As an avid news junkie, I’m always trying to figure out how to get information as quickly as possible. I’ve struggled with trying to access websites like the U.S. Census Bureau or the Labor of Labor Statistics on my phone to fact-check something I’ve recently read. There are some apps that I’ve found really useful for those quick checks.

Three Apps for the Economics Obsessed

Economy App

  • Gives economic indicators for both the national and state level
  • Gives not only the most recent data available, but also clearly states where the information is coming from and when it was aggregated
  • Highlights general trends in the data for quick analysis

A2ZEconomy App

  • Organized into categories, from unemployment to gas prices to mass layoff statistics
  • Gives the source and date for data

FRED Economic Data App

  • Push notifications, which is helpful for staying updated on the latest information and trends
  • Organized through different categories, but also through releases and sources
  • Economists and other professionals commonly use FRED, so it’s a great resource to check out online even if you’re not using the app.

Why should we pay attention to Stats?

Now more than ever we run the risk of being overwhelmed with information, especially data. Often the slightest change in data measurement can lead to new results, but whether it’s correct or not depends on the change in measurement. As journalists, we need to organize data in ways that the general audience can understand. More importantly, we need to put the data into context. A general number or statistic means nothing if it’s not compared to anything. As journalists, we can’t report our government deficit without the context of GDP.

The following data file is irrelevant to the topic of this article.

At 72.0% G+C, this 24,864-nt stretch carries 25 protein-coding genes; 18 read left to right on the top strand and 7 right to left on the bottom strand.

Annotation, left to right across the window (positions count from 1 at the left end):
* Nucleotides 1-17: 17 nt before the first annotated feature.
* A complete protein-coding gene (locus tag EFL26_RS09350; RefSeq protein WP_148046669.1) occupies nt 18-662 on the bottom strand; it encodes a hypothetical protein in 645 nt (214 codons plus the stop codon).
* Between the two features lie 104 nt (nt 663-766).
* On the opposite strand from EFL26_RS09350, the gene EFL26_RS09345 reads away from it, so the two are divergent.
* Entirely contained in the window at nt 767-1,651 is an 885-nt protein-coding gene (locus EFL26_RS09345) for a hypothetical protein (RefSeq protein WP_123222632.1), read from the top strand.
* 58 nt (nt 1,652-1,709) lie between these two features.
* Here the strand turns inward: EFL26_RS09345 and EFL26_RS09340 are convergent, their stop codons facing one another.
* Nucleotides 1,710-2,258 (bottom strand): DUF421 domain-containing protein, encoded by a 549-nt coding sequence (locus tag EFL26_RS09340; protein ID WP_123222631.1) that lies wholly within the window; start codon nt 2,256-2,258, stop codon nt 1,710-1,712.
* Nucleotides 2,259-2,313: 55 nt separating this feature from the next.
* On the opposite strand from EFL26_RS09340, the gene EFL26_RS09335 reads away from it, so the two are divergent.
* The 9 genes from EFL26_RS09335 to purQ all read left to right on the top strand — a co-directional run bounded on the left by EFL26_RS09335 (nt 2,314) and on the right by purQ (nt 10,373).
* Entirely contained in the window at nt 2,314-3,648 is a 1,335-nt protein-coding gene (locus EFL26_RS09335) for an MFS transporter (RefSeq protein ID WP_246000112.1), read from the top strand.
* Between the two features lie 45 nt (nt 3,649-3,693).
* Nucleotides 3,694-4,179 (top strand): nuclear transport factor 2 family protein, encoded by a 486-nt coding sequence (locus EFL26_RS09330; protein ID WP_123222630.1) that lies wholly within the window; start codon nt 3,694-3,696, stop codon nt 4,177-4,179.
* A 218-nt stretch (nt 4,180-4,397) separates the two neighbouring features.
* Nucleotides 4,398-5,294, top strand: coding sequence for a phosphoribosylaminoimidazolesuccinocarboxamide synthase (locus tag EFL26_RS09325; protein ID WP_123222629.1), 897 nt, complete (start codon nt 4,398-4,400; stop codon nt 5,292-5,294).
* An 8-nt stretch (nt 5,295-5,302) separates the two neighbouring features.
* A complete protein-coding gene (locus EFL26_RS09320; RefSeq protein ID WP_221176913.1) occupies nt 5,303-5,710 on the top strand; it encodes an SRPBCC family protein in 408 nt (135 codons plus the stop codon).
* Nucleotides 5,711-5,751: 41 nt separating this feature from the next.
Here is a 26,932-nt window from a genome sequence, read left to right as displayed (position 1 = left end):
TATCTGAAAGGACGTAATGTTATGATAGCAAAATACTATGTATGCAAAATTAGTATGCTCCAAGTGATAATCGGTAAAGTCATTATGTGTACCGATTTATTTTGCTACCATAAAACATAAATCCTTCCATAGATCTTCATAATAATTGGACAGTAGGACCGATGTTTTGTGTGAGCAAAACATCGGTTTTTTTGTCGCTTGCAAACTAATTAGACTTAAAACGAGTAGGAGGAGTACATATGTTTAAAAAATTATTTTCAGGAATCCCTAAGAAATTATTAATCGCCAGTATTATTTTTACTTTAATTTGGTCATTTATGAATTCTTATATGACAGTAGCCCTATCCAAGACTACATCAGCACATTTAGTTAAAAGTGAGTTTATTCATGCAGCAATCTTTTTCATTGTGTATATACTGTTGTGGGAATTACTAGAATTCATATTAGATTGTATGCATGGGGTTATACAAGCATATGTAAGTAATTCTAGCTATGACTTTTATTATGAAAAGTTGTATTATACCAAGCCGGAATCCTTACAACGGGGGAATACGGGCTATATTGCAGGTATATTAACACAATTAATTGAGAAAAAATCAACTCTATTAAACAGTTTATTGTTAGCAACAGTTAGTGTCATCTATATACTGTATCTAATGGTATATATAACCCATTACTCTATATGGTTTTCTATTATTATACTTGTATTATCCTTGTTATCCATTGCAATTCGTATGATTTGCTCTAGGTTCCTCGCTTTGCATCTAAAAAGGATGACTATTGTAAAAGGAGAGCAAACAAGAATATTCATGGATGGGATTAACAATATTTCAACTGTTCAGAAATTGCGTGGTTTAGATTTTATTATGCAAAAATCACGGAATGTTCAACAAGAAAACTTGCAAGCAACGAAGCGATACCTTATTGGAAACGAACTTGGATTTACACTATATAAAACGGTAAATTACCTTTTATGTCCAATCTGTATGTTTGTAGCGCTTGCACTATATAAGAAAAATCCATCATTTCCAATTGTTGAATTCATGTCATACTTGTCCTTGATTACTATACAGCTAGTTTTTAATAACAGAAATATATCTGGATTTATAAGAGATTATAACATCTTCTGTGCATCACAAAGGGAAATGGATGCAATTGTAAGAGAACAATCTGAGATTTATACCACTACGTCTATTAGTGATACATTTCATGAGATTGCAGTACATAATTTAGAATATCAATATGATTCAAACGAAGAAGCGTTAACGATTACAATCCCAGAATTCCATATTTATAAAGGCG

There are a bunch of new data journalism sites launching now and in the coming year. This increase in data journalism emphasizes the need for context and, overall, the necessity to focus on evidence.

  • – This site is being re-launched with a new backing from ESPN instead of the New York Times. The blog’s writers are skilled in more than just statistical analysis, but also computer programing, data visualization and more. This was launched on March 17, and has had a lot of criticism, but I still hold out hope for the site in the future.
  • The UpShot– New York Times will launch this site, which will focus on explaining the world and connections so that everyone can easily understand. They will also use data as a tool to describe events and issues. But they make sure to state that data is only effective if it is used properly and to clarify reality.
  •– this is a new blog to launch soon by former Washington Post Blogger Ezra Klein that will also focus on this new form of journalism.

How do you stay up to date on data? Have you found that data visualized engages you in a story more? What would you like to see in journalists’ explanations of data?